The assessment strategy of this unit supports the student’s transition from University to the workforce. Scientific training prepares students for work-place activities including researching issues or problems in a workplace and preparing a report that identifies contributing factors and discusses potential solutions.

The purpose of the unit is for students to develop skills that are important in their ideal future career, and at the same time, provide something of value to the agency. 

Where students undertake a placement in a workplace, they will complete a structured learning journal that enables them to complete the activities and assessment tasks requiring them to think critically about their role in their own workplace-learning, as they prepare to solve problems in an increasingly complex and connected world.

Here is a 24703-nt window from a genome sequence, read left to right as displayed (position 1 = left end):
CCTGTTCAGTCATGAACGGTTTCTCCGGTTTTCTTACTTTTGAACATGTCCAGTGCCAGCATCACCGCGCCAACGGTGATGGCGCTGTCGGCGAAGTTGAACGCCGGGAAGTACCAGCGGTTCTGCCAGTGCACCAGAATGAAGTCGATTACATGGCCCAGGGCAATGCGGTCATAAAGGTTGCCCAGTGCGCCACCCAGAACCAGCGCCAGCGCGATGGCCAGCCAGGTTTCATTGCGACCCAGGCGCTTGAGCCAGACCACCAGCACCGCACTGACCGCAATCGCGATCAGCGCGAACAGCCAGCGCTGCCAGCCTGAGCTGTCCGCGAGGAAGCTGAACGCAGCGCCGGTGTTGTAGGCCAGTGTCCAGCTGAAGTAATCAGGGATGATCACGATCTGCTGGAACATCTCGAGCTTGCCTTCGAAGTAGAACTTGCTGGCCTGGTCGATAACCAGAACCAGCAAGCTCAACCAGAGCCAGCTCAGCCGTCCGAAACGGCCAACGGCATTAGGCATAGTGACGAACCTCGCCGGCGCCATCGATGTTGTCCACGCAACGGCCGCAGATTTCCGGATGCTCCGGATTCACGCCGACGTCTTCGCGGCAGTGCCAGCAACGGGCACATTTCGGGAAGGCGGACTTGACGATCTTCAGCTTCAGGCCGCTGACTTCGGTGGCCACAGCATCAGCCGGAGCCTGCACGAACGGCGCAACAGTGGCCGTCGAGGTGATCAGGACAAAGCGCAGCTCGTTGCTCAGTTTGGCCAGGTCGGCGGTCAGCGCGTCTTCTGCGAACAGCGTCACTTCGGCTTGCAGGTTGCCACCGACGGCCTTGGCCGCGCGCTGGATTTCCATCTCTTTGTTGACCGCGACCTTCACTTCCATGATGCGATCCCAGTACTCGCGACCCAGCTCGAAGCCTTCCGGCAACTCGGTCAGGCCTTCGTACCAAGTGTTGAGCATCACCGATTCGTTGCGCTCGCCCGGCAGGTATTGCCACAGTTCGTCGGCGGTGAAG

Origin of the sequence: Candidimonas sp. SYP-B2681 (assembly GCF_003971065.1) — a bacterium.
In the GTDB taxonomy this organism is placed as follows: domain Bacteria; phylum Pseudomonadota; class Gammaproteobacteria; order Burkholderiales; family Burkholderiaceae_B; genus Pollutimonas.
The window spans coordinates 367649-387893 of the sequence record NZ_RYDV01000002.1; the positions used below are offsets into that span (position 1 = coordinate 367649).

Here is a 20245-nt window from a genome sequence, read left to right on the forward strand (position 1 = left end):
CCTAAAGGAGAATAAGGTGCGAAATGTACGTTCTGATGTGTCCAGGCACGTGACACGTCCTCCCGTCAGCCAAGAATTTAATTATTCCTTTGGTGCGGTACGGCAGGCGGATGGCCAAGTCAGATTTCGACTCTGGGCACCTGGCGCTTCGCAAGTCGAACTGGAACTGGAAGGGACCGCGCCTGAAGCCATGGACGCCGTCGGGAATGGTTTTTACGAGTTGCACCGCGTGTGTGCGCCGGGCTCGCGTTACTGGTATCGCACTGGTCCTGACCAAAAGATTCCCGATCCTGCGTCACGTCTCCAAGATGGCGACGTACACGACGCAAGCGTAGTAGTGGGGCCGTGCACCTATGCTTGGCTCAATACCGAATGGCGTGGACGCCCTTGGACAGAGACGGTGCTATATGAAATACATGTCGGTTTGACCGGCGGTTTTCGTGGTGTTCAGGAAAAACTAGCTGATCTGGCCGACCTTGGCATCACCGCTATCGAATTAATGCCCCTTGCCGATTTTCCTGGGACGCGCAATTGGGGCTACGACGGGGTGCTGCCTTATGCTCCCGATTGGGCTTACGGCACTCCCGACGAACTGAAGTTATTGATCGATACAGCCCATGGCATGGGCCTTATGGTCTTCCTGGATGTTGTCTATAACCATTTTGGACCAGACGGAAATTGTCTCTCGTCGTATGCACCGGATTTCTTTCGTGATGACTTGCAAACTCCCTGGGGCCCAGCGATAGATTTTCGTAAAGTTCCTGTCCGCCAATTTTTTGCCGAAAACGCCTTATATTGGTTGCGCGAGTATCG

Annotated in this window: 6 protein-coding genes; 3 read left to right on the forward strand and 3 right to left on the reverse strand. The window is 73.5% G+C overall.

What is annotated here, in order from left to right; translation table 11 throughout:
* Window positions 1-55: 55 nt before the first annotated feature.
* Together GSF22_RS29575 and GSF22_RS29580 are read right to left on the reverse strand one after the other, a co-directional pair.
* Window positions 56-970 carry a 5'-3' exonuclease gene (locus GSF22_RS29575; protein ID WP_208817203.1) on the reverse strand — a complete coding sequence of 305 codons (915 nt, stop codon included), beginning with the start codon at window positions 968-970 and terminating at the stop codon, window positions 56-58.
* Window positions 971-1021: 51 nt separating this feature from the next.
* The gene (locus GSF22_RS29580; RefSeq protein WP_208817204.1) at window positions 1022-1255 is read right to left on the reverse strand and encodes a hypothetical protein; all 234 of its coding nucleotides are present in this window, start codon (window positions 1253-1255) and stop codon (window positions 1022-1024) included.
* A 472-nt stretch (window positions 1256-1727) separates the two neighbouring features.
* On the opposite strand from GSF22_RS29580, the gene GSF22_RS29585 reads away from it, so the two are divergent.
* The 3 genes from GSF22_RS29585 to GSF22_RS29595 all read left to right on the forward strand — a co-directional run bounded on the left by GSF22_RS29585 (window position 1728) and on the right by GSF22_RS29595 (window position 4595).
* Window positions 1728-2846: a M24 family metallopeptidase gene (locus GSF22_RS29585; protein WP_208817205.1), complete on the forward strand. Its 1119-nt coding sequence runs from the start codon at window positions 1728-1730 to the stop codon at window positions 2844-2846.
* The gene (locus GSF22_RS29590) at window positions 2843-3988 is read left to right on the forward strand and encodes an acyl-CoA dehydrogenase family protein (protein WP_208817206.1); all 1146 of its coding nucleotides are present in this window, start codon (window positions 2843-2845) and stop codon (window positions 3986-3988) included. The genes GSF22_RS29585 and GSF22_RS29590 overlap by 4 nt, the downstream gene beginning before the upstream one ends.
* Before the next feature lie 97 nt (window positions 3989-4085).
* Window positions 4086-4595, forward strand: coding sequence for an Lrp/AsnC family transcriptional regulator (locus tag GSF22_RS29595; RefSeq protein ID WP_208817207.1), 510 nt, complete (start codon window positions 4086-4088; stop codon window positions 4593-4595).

Where students cannot undertake a workplace placement, they will build on the learning activities from BMSC301 to research in depth the activities that they may undertake in a role in a potential future career with a focus on the transferable skills and attributes that this role requires. They will also research agencies or institutions where such roles may be located.